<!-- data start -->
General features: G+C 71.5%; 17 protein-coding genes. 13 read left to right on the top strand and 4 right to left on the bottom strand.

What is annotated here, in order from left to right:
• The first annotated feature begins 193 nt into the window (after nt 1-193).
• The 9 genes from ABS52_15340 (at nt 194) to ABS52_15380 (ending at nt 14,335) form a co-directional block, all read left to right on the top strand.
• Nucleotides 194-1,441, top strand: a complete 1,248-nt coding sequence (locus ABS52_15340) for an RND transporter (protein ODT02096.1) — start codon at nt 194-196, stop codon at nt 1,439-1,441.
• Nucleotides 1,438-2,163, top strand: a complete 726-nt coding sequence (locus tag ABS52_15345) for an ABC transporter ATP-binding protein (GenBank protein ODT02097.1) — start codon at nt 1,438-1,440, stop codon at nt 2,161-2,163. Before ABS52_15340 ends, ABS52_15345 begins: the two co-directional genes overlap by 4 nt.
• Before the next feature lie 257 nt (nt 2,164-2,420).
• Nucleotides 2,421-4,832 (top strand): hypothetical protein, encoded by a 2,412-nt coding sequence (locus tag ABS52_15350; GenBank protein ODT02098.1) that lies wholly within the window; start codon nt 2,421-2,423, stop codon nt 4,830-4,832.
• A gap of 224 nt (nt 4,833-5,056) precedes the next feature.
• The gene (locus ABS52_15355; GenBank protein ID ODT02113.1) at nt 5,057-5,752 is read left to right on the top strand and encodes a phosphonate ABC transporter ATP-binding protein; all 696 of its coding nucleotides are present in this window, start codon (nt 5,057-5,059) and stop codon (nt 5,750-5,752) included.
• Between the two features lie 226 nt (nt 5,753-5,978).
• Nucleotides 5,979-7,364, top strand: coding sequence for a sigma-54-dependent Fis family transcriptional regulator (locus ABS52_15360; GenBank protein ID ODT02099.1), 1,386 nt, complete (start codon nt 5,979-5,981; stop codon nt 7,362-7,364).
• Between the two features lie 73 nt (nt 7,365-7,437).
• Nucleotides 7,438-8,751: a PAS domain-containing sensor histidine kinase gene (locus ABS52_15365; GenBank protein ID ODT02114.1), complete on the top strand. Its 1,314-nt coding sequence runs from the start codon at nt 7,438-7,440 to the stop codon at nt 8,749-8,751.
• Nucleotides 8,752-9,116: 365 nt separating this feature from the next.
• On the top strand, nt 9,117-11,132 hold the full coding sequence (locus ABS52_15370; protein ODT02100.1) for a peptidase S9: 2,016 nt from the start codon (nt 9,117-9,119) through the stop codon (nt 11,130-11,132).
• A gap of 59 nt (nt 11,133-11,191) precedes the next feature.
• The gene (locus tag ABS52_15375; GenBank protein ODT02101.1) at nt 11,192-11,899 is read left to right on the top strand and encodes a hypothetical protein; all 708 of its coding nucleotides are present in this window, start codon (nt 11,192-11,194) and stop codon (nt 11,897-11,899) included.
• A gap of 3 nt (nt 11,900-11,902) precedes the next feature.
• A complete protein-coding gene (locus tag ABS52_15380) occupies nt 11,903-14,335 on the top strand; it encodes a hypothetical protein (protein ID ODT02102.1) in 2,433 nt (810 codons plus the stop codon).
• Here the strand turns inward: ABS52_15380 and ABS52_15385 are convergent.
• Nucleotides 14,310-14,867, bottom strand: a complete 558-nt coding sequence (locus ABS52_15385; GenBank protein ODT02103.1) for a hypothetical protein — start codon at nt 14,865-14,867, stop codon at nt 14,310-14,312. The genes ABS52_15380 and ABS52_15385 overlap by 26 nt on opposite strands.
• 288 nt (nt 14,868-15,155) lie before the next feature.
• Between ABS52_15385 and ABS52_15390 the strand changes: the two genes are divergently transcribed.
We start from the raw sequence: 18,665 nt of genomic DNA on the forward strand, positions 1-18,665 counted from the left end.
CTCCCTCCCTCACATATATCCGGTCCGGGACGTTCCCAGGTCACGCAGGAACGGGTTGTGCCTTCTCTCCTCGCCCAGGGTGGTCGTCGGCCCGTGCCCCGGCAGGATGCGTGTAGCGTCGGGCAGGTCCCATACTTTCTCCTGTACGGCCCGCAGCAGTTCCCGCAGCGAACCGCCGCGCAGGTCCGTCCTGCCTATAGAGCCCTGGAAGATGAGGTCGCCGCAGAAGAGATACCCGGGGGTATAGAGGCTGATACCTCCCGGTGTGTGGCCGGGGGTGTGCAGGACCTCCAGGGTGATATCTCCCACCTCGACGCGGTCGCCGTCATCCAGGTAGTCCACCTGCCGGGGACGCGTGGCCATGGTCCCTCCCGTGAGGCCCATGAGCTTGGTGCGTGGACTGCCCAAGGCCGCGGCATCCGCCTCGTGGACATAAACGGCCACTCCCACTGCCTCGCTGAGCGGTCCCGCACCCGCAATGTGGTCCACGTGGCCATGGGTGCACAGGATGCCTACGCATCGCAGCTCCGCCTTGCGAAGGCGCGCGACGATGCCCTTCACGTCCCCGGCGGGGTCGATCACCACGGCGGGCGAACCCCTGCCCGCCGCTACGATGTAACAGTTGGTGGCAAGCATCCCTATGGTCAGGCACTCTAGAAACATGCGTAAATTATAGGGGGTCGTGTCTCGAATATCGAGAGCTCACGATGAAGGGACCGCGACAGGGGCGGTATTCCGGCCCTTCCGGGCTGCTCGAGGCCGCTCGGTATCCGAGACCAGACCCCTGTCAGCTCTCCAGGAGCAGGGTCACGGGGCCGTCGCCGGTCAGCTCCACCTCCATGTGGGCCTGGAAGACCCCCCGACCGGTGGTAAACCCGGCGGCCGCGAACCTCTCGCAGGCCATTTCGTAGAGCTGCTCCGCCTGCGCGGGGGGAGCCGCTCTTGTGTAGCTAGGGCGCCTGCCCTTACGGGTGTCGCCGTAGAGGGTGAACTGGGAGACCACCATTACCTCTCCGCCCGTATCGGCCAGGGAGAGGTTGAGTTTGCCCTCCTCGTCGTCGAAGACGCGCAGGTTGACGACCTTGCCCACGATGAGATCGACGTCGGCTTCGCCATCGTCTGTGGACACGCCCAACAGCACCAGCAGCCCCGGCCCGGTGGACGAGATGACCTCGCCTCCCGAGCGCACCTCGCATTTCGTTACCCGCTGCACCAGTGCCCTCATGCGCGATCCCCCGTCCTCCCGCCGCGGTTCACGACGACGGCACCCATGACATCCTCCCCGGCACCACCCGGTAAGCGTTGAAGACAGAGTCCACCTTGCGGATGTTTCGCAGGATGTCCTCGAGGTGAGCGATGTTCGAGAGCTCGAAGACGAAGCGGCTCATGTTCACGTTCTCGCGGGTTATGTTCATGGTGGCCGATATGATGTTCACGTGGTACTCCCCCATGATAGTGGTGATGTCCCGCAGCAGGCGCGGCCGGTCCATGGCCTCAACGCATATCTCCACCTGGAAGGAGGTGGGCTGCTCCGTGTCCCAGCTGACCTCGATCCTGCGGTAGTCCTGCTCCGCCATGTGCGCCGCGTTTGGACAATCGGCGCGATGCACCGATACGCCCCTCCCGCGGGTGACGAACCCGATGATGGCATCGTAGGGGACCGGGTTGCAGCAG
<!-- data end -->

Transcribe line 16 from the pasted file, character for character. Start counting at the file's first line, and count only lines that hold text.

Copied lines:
• On the top strand, nt 9,117-11,132 hold the full coding sequence (locus ABS52_15370; protein ODT02100.1) for a peptidase S9: 2,016 nt from the start codon (nt 9,117-9,119) through the stop codon (nt 11,130-11,132).